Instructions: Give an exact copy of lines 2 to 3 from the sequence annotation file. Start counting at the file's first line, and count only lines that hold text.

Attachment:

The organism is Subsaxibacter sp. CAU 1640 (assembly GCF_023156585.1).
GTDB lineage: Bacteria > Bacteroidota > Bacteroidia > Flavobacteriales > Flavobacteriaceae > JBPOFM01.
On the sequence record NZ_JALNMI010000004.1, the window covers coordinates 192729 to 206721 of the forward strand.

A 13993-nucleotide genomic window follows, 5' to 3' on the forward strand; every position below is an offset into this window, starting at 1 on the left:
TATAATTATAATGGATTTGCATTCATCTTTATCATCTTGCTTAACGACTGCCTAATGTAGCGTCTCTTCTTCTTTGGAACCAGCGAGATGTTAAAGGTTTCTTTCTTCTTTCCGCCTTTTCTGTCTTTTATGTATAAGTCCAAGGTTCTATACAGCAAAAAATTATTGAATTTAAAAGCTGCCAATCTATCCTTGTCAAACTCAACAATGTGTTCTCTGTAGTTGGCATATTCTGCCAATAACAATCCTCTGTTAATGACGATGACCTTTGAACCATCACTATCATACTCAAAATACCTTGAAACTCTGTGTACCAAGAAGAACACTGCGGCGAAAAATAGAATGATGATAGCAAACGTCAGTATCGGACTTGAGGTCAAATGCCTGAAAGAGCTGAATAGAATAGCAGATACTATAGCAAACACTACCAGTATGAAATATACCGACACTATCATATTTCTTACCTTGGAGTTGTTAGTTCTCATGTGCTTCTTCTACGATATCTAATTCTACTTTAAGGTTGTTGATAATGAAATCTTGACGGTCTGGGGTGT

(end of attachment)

GTDB lineage: Bacteria > Bacteroidota > Bacteroidia > Flavobacteriales > Flavobacteriaceae > JBPOFM01.
On the sequence record NZ_JALNMI010000004.1, the window covers coordinates 192729 to 206721 of the forward strand.